Dd tool failed me


Hey guys,

I wanted to mention this since I just noticed it. A while back I made manjaro usb drive with the dd cli tool but when I tried to boot into it today grub kept going into rescue mode saying unknown filesystem. I fixed it by rewriting the manjaro iso with rufus (in dd mode) on a windows machine but if all my stuff was linux I’d be stuck right now trying to make a manjaro usb so I wanted to post this. Has anyone had this issue? I couldn’t google it.

Side question: Why isn’t gparted or any partition manager aside from the one tied with the installer loaded onto the iso? I tried to download it to the live usb but it didn’t have connections to the msnjaro repos.


dd is not failing you. As with any tool writing data to another disk-based media you need to wait until all data is flushed to disk before removing it.

dd does not give you any indication if the data is flushed to disk.

When dd return you to the CLI you only know that dd has delivered that data to the system. Depending on your system that data might not yet be written to the media.

When using dd always use the command sync before removing the media from the system.

If you do not - you will get the error you mentioned.

Side answer:
Depending on the edition - there will always be some kind of partition tool.

Some editions only gives you CLI tools. No edition gives you all possible tools.

Depending on your system it will always be possible to install something in the live environment and it will always be limited to the available amount of memory and an available internet connection.

The steps to install something is

sudo pacman -Syy
sudo pacman -S package


since dd is a cli tool wouldn’t the indication be when the terminal prompt returned waiting for a another command? The mode I ran dd in at the time gave a progress report as it worked so if it didn’t finished I would’ve seen it.

True. pacman -Syyu may have worked. I didn’t go that far. Instead I resorted to using the windows partition tool from the windows parition. (and I’m glad I did because I discovered that sadly the windows disk management tool wouldn’t let me shrink the windows partition any further so I’m going to try to start prepping myself for telling the manjaro installer to wipe everything and install it’s partitions) To be honest though I was surprised to discovered that I’d have to run that command just to get connected to the repos.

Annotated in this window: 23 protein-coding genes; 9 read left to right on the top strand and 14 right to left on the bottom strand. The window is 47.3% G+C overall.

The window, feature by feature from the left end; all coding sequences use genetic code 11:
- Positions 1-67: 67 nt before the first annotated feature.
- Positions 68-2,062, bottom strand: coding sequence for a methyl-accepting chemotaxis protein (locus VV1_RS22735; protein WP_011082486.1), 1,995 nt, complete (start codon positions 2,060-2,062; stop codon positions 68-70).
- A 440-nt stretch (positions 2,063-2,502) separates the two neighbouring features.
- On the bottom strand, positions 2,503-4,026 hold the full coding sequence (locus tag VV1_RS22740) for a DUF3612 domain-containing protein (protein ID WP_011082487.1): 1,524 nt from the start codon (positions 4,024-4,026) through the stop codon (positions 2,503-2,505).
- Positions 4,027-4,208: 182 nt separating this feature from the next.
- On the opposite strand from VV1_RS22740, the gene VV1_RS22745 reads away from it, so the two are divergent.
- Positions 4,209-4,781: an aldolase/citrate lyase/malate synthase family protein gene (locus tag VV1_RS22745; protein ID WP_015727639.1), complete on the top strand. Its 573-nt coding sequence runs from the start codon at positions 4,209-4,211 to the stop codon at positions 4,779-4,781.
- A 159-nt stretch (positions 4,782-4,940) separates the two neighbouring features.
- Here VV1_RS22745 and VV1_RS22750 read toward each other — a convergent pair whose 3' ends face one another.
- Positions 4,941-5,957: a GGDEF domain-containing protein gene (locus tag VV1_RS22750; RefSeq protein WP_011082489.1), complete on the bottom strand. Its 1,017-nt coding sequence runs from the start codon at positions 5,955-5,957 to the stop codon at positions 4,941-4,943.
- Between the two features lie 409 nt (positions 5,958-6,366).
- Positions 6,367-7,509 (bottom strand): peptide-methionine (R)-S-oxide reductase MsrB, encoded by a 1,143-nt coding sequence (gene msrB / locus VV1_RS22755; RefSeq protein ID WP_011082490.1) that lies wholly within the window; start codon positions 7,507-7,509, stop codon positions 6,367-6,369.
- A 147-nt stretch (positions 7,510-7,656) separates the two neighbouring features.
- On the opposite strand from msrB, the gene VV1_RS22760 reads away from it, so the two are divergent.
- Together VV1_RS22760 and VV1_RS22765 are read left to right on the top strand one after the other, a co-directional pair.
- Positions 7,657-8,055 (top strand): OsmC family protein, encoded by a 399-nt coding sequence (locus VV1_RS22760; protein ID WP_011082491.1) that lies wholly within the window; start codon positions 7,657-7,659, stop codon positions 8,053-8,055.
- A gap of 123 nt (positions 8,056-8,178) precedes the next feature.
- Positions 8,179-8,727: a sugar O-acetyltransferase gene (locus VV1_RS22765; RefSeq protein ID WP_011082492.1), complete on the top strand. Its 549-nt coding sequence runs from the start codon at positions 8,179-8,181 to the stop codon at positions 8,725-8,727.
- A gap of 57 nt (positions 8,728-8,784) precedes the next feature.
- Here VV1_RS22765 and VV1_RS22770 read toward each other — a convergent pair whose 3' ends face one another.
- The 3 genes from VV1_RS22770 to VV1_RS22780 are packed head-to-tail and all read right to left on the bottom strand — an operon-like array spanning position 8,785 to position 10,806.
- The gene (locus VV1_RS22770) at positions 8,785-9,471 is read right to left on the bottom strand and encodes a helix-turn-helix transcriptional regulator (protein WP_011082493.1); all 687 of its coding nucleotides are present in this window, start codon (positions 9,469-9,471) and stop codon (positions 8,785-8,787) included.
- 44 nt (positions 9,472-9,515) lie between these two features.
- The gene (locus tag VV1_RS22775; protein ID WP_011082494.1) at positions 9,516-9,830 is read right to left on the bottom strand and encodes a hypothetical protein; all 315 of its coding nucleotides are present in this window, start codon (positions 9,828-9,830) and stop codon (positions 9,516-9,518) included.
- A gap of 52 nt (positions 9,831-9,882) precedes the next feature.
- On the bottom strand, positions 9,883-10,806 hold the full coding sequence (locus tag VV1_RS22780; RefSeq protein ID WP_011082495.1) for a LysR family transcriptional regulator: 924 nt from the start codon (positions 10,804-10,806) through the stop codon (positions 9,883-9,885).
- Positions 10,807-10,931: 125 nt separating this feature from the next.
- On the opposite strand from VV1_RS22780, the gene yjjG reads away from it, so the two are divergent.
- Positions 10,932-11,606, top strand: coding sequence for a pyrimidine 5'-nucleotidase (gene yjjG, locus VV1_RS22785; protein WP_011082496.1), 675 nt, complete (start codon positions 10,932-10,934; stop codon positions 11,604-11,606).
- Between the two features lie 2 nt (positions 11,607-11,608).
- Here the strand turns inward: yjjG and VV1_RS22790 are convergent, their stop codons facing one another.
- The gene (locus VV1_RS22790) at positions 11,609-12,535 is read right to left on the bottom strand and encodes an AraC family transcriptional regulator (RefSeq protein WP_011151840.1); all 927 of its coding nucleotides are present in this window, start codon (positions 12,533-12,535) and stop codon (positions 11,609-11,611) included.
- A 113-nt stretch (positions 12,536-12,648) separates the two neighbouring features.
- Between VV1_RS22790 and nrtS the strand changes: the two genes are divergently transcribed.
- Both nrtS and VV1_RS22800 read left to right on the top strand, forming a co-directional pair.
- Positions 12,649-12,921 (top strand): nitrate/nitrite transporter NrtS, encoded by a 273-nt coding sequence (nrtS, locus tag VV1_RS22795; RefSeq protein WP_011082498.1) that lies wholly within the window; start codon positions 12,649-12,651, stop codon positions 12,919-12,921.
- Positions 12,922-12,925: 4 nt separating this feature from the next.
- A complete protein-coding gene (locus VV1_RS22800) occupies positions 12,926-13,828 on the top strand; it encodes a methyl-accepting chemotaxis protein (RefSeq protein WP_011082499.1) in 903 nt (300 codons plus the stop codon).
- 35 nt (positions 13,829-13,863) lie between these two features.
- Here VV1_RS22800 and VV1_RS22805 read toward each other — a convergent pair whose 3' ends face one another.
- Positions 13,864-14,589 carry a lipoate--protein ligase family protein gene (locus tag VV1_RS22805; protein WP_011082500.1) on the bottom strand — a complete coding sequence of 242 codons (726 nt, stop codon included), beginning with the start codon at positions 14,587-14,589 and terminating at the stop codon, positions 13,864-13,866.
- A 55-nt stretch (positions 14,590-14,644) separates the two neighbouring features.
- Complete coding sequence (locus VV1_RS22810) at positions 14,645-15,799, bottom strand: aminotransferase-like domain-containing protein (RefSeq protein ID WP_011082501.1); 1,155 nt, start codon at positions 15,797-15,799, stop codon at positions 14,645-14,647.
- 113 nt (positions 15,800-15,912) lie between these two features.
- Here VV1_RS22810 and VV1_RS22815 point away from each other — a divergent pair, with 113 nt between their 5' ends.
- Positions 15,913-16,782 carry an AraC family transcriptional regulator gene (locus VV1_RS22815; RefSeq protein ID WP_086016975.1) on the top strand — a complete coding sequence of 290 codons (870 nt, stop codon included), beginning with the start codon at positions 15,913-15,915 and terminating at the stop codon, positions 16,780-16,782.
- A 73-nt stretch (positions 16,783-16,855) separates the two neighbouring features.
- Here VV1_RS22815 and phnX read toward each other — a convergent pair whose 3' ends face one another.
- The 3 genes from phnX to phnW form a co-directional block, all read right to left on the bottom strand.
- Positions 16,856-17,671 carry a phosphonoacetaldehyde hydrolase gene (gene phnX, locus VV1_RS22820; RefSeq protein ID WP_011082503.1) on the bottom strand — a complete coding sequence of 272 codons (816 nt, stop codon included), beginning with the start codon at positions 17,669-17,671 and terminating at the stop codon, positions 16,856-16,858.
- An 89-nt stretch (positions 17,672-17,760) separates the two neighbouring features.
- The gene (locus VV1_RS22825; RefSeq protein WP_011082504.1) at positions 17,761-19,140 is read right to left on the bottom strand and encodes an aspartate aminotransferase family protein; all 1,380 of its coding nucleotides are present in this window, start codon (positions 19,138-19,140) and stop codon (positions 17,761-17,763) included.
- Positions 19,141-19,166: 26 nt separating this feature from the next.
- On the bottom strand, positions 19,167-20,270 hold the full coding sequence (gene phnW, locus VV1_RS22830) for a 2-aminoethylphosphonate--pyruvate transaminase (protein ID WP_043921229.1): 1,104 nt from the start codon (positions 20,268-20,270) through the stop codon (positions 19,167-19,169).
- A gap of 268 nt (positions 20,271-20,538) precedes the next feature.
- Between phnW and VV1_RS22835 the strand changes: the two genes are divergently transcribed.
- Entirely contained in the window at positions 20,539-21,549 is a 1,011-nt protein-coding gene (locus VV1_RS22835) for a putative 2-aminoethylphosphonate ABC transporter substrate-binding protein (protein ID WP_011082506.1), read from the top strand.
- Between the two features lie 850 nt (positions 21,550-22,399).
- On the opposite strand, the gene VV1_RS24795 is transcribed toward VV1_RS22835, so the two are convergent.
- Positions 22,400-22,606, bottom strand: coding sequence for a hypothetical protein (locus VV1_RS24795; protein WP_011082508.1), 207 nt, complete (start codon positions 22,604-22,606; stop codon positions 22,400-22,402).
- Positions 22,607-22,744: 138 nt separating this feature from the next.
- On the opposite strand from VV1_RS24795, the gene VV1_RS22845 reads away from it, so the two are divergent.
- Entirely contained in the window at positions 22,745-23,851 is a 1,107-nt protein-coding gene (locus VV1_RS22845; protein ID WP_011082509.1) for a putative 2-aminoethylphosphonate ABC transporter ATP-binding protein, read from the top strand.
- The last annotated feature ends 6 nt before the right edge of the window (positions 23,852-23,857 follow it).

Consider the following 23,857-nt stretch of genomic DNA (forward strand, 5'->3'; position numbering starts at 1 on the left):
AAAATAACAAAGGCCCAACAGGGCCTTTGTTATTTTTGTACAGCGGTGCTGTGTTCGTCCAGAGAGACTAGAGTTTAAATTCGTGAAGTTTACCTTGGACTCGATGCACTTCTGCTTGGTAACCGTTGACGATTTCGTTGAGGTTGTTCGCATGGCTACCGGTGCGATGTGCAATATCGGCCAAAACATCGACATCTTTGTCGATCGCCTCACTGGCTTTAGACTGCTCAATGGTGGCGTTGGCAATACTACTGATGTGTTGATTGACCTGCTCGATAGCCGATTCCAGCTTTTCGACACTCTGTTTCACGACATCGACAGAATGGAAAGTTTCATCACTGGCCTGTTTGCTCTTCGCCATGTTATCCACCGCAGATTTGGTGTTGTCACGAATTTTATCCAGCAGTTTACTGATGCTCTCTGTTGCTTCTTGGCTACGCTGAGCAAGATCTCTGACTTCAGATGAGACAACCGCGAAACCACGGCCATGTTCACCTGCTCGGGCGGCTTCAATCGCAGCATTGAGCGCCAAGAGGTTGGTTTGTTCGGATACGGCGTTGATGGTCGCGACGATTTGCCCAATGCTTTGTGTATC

The dd utility is not writing directly to the media but through the system /dev/sdX. So when dd is finished and returning you to CLI this only indicates that the dd part of the job is finished.

A crude comparison is: You take the garbage, give it to your son and tell him to dispose it in the bin.

Can you consider the garbage disposed off? From your point of view, yes.

Can you be sure the garbage is disposed off? No. not unless you verify that your son did do as you told him.

From the system’s pow, some of the data still reside in the memory cache and needs to be written to the media.

That is what the eject function is for in file managers - whether Windows or Linux file managers.

When using CLI the only way to be sure is to use the sync command.

When you are running on a live ISO system there is no package databases as those databases would be obsolete when you download the ISO - the nature of a rolling distribution. If they were existing they would not match any repo databases on any mirror and thus give you problems as packages mentioned in the databases would not be available on the mirrors.

That is why you need to syncronize to a mirror before you can install anything in a live system.


It’s a good idea to use the status=progress parameter to get an idea of the progress. One could also add oflag=sync parameter.


Yes I know to eject from the file manager. I’m surprised though that umount doesn’t do the same. You make a good point though that could’ve been it. There was a least one time on Manjaro when I didn’t let it finish though I doubt it was then.

Yep that’s what I used. Don’t remeber what I set oflag to but probably that. I got the instructions from the archwiki.


To make sure everything got transferred correctly to the USB stick, you can also use dd to verify the checksum of the written image:

dd if=/dev/sdb iflag=count_bytes count=xxxx | sha256sum (replace /dev/sdb according to your setup)

replace xxxx with the number of bytes written, which you get from the last line after the first dd command finishes. Then just compare the checksum with the one from the ISO.

I haven’t tested this!

Error Bad source source="/run/miso/bootmnt/manjaro/x86_64/rootfs.sfs"

that’s true maybe that was issue. I was also surprised to discover that rufus doesn’t have an option to check what it has written yet it does have an option to check for bad sectors of the device it’s writing to.


I always use ‘sync’ from a terminal and wait for completion.
There are some good dd options mentioned above.